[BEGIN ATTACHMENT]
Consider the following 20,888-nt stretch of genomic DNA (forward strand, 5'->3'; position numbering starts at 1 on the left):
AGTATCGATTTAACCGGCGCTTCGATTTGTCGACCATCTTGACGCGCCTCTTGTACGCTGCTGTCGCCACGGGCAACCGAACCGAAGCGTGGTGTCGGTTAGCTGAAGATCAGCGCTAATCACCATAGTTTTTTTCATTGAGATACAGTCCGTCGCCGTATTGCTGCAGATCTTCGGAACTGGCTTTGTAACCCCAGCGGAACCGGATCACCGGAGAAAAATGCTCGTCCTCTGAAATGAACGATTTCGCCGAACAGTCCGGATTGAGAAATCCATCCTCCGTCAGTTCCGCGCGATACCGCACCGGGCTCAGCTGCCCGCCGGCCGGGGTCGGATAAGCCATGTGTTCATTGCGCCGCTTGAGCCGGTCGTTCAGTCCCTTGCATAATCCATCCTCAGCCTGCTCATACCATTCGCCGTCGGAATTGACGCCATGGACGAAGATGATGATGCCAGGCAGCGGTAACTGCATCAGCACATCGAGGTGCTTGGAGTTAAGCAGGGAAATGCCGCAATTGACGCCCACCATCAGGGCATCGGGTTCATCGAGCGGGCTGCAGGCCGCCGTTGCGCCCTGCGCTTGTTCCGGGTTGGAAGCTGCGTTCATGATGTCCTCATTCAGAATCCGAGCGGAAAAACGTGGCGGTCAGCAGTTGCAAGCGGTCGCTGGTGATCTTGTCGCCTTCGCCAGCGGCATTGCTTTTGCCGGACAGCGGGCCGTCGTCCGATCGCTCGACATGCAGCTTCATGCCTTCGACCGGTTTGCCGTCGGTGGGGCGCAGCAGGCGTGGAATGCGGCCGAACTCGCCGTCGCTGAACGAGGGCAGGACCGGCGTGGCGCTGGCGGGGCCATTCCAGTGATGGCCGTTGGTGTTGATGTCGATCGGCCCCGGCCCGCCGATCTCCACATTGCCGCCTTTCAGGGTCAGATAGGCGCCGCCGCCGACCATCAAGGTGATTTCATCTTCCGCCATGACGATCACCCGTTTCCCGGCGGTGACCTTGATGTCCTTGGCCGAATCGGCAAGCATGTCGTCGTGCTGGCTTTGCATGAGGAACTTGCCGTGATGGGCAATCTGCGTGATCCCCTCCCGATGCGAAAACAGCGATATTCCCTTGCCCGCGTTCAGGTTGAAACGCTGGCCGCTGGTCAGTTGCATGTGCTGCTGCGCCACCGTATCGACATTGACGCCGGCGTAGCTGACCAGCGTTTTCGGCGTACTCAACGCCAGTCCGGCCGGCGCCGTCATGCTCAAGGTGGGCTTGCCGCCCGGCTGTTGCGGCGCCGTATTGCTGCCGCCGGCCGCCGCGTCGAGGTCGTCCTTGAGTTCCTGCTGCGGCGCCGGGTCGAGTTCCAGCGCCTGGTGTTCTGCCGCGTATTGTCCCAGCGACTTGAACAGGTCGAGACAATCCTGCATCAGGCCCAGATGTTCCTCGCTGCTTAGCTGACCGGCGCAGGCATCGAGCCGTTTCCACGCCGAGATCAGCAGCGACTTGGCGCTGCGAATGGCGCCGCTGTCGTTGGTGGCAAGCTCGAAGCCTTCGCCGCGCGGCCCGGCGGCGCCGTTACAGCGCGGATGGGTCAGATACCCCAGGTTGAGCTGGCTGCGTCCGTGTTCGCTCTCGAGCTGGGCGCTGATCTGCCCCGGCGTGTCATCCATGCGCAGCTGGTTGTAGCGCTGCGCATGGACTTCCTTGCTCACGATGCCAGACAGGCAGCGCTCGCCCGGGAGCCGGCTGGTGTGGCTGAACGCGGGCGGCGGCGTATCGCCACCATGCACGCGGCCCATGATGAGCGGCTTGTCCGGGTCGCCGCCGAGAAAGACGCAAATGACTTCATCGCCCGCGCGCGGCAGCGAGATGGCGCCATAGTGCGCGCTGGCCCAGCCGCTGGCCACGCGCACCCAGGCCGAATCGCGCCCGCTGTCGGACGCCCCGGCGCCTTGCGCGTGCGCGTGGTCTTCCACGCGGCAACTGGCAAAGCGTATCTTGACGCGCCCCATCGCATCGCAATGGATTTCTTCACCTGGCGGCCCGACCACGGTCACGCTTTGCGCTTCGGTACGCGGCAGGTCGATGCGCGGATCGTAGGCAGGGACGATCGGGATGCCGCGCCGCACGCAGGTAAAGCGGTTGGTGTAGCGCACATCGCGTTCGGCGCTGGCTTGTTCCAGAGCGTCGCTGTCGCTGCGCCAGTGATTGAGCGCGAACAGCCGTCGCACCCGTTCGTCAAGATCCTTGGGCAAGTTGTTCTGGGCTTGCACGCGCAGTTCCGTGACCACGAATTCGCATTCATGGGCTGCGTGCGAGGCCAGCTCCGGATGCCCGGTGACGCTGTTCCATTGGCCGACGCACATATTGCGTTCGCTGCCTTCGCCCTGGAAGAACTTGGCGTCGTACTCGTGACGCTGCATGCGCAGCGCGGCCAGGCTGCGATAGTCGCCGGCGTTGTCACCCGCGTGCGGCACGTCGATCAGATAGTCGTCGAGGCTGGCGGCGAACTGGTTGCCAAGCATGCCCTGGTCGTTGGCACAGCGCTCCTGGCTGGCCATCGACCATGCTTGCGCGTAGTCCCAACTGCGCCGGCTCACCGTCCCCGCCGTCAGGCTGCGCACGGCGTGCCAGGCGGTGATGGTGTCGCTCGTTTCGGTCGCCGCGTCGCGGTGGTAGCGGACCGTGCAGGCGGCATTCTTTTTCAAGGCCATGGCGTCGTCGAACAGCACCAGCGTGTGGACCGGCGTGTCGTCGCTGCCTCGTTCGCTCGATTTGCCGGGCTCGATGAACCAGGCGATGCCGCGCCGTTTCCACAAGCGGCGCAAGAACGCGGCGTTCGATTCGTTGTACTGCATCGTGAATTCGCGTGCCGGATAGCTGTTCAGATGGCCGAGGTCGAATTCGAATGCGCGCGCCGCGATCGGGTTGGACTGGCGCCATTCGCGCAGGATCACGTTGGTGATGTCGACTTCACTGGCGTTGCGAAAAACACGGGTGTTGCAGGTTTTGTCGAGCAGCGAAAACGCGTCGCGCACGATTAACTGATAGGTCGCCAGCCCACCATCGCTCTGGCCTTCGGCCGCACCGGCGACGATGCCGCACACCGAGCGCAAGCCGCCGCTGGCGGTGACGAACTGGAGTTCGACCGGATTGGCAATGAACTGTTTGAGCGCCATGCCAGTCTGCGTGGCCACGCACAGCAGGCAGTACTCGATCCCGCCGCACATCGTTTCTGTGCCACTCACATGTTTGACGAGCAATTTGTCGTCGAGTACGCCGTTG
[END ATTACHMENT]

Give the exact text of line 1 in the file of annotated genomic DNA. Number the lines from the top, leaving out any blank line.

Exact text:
Consider the following 20,888-nt stretch of genomic DNA (forward strand, 5'->3'; position numbering starts at 1 on the left):